When two Bible salesmen visited Huntington, W.Va., during the summer of 1949, they had no idea their efforts would come full circle 60 years later.
The two young men, Richard “Dick” Smith (’50) and Keith Thompson (’50), were students at Harding College, and they used the opportunity to recruit students for the school.
Bill Fulks was one of the local youth who met Smith and Thompson. Although some peers decided to attend the Harding that term, Fulks did not. At that point in his life, he was not yet a Christian and, he explains, certainly not ready to give up his job and car to enroll in college.
Through the influence of friends, he began attending church that fall, studying the Bible, and, soon after, became a Christian. A few months later, he found himself in Searcy, Ark., studying to become a preacher.
While there, he met Doris Harmon, a native Chicagoan whose father had insisted she attend the College for its academic excellence and Christian atmosphere.
She remembers studying both the Old and New Testaments for a year each during her freshman and sophomore years. She relished the time spent delving into the Bible and examining Scripture. As a result of this influence, she became a Christian the fall of her junior year. The two new believers married soon after.
Because both Bill and Doris came to know Christ in early adulthood, they were all too aware of how easily biblical truth can be diluted, misinterpreted or altered to fit man’s preferences and comfort zones.
“Too many [young people] in the church today don’t have that strong a knowledge of the Bible,” says Doris.
This understanding, along with a desire to help young men and women be discerning when confronted with different worldviews, motivated the Fulks to take action. Thus in 2008, they initiated the William and Doris Fulks Distinguished Chair of the College of Bible and Religion at Harding University.
The chair’s purpose is to enhance the level of teaching and learning from the biblical perspective of world religions and cults — for the College of Bible and Religion as well as the University as a whole.
After graduating in 1953, the Fulks, who now live in Apopka, Fla., had little contact with the University until their grandchildren became students. But, at Doris’ insistence, they attended their 50th class reunion in 2003, which reconnected them to their alma mater. They enjoyed the reunion so much they helped set in motion the 55th class reunions, now celebrated each fall with the 50th and 60th reunions.
This rekindled relationship came at a time when the Fulks wanted to support an organization through giving and help strengthen young Christians entering adulthood. And they knew they wanted to be closely involved in the process.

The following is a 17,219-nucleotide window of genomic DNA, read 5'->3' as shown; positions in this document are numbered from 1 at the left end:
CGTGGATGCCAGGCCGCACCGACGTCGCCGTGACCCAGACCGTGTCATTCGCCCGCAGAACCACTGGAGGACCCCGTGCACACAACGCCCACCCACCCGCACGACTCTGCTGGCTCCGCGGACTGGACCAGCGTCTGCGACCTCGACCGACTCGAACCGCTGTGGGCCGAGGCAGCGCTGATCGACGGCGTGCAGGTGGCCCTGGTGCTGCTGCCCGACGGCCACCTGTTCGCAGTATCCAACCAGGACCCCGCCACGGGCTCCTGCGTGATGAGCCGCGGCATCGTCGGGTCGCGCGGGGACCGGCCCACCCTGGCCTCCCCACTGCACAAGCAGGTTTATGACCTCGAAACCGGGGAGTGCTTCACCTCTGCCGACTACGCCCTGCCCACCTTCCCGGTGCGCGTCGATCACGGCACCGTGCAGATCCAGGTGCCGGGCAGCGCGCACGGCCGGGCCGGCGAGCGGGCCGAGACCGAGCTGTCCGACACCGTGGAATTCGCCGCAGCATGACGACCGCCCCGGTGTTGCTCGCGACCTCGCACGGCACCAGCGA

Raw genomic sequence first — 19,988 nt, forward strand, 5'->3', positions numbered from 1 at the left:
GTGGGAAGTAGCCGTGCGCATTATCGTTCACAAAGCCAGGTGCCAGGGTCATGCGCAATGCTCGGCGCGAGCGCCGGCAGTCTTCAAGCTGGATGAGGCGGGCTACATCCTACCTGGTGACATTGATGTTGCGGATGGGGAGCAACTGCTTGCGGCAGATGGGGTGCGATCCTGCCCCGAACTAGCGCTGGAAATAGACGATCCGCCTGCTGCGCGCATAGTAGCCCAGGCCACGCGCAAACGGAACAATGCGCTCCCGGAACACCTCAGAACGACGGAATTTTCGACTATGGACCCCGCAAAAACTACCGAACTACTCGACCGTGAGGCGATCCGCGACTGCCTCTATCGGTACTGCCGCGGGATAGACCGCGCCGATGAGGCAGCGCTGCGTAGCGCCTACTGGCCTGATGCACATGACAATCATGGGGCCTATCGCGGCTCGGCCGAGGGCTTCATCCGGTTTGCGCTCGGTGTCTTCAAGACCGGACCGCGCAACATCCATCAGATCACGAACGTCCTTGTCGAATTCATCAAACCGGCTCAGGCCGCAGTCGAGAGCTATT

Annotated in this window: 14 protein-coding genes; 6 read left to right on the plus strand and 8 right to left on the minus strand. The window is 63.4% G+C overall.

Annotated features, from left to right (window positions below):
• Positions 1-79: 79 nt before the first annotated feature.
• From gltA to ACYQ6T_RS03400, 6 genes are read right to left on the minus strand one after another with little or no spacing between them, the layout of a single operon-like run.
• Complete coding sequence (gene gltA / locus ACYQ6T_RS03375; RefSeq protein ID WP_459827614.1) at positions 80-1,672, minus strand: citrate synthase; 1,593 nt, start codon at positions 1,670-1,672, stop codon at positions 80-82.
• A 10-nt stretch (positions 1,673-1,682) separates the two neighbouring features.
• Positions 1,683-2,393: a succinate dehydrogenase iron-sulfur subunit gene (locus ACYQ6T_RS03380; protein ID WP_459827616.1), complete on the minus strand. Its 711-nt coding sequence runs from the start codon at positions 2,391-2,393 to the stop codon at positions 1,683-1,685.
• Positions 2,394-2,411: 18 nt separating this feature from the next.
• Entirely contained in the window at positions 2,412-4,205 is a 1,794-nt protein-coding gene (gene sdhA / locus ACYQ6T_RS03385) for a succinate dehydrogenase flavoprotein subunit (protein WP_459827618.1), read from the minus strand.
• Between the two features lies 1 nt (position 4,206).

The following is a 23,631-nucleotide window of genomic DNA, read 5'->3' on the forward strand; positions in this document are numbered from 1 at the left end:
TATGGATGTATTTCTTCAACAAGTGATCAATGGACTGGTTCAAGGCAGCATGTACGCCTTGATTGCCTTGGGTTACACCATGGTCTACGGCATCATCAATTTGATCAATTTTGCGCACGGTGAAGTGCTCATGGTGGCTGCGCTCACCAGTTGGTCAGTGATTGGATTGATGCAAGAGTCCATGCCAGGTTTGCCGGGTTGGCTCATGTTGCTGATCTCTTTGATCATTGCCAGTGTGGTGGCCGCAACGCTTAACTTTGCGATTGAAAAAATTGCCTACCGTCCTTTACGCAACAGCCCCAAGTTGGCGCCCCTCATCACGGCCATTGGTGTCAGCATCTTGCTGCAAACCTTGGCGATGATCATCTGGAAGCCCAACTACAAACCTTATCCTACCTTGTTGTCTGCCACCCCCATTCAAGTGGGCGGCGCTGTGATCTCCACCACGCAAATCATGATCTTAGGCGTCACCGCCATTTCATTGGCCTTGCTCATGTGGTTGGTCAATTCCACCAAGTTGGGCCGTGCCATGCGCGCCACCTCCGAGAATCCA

They spoke with representatives of Harding’s Advancement Office expressing their desire to give to the University.
“We visited several times, and received information about what we could do,” says Bill. “We weren’t even thinking about a Bible chair then.”
Over the course of the next five years, the Fulks spent more time with Harding staff members preparing their trust.
The chair developed when the Fulks realized they could give to a specific college or department. Both Bill and Doris believed that ministry majors would benefit from an emphasis on world religions as they prepared for ministry. They also felt strongly that all students should be equipped with knowledge of different belief systems to be prepared for encounters after graduation.
The endowed chair is a full-time faculty position backed by adequate financial resources to ensure its continuance indefinitely. The position is one of the highest honors that can be bestowed on a faculty member. Once the chair is fully funded,
the dean of the College of Bible and Religion, will choose a search committee to select the recipient, who will hold the chair for five years. The president will approve the final selection.
Funds will allow for special seminars and conferences, publications and publishing, and support for visiting professors and lecturers, as well as routine expenses related to the chair’s area of interest.
The first contributions were made toward the fund last fall, and the Fulks hope others will soon join in their desire to see the chair come to fruition. But, more importantly, they want others to see two things: First, anyone — from any income level — can make a difference. Second, donors can take an active role in their giving and choose to support specific causes that are close to their heart.
Ultimately, the Fulks are most excited about helping strengthen the next generation of believers.
“The main purpose is to teach students about different religions,” says Bill.
Adds Doris, “We want students to know the Bible.”